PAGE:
He is a Fellow of the Royal College of Physicians and the Royal College of Pathologists, and sits on the advisory Boards of a number of international cancer committees. He chaired the World Vaccine Congress and Chaired the Irish Cancer Society oversight committee; he was awarded the Silvia Lawler prize. Justin's team published in Nature Medicine the discovery of a new cancer-causing gene which has now been implicated in many solid tumours, and a drug development programme around this is underway. The National Institute for Health Research (NIHR) awarded Justin its first translational research professorship in oncology, aiming to bridge the gap between the laboratory and the patient to ensure therapy is personalised. In 2016, Justin was elected to the American Society for Clinical Investigation. During the COVID-19 pandemic, papers published by Justin described use of artificial intelligence to find a new treatment, leading to mechanistic and clinical studies for baricitinib and then its FDA approval. In randomised studies, it has the largest mortality benefit for any drug to treat hospitalised patients with COVID-19 and the WHO has placed it at the top of its evidence hierarchy. This simple once/daily tablet has saved thousands of lives and it lends itself for use in low- and middle-income countries.
Conflict of Interest Statement From 2020 - present Professor Stebbing, the Editor-in-Chief of Oncogene has sat on SABs for Vaccitech, Heat Biologics, Eli Lilly, Alveo Technologies, Pear Bio, Agenus, Equilibre Biopharmaceuticals, Graviton Bioscience Corporation, Celltrion, Volvox, Certis, Greenmantle, vTv Therapeutics, APIM Therapeutics, Onconox, IO Labs, Bryologyx, Clinical Ink, Zephyr AI, Benevolent AI, Sable Bio and Linkgevity. He has consulted with Lansdowne partners and Vitruvian. He chairs the Board of Directors for Xerion and previously BB Biotech Healthcare Trust PLC.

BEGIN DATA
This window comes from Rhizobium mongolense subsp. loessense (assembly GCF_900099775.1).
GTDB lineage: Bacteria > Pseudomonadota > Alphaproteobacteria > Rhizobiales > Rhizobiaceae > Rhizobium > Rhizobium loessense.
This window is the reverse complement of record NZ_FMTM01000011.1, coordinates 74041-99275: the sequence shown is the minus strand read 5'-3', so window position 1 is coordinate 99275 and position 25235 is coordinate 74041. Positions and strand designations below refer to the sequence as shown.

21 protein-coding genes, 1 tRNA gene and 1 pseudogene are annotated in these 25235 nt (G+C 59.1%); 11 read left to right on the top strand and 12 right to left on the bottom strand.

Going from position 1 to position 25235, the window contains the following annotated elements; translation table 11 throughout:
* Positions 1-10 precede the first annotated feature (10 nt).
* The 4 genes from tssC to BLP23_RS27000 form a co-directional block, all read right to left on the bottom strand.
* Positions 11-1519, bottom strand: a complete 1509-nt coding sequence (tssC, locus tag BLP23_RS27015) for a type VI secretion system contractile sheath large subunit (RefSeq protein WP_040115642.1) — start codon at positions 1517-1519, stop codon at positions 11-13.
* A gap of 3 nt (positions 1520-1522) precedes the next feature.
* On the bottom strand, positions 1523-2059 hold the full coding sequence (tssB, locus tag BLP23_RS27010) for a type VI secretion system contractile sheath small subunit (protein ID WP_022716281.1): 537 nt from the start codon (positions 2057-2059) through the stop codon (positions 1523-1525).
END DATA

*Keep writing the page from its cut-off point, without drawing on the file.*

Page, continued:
Senior Associate Editor
Georgios Giamas, University of Sussex, UK
Reuven Agami, Netherlands Cancer Institute, Netherlands
Simak Ali, Imperial College London, UK
Marcelo Bonini, Northwestern University, USA
Mark Bower, Chelsea & Westminster Hospital, UK
Jason Carroll, Cancer Research UK, UK
Patrick Casey, Duke-NUS Medical School, Singapore
Leandro Castellano, University of Sussex, UK
Biancastella Cereser, Imperial College London, UK
Gregory David, New York University School of Medicine, USA
Ruggero De Maria, Catholic University of the Sacred Heart, Italy
Markus E. Diefenbacher, University of Würzburg, Germany
Oliver Dorigo, Stanford University, USA
Dean Felsher, Stanford University, USA
Rebecca Gladdy, Mount Sinai Hospital, Canada
Gregory Goodall, Centre for Cancer Biology, Australia
David Guttery, University of Leicester, UK
Karen Knudsen, Thomas Jefferson University, USA
Natasha Kyprianou, Icahn School of Medicine at Mount Sinai, USA
Jonathan Licht, University of Florida, USA
Nina Moderau, Imperial College London, UK
Silvia Ottaviani, Nottingham Trent University, UK
Olivier Pardo, Imperial College London, UK
Chris Parris, Anglia Ruskin University, UK
Yufang Shi, Chinese Academy of Sciences, China